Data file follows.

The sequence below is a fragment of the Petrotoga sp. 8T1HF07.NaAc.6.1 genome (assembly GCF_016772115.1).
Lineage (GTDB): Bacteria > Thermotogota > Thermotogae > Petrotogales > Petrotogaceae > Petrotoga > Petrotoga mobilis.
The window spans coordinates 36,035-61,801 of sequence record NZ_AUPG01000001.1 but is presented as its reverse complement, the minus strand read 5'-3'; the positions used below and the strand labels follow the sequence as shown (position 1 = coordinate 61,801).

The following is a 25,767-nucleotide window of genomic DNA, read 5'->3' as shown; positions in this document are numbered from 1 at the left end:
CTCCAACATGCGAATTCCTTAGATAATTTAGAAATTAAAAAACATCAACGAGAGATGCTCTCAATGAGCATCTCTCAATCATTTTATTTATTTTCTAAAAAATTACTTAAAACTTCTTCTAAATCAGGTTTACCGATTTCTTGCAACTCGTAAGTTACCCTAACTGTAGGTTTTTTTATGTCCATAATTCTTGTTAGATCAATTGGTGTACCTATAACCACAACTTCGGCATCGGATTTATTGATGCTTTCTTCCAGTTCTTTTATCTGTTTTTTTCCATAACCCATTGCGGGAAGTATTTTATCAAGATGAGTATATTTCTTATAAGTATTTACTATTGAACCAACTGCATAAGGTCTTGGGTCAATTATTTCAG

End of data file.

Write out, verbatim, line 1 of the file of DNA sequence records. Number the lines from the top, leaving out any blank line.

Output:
The sequence below is a fragment of the Petrotoga sp. 8T1HF07.NaAc.6.1 genome (assembly GCF_016772115.1).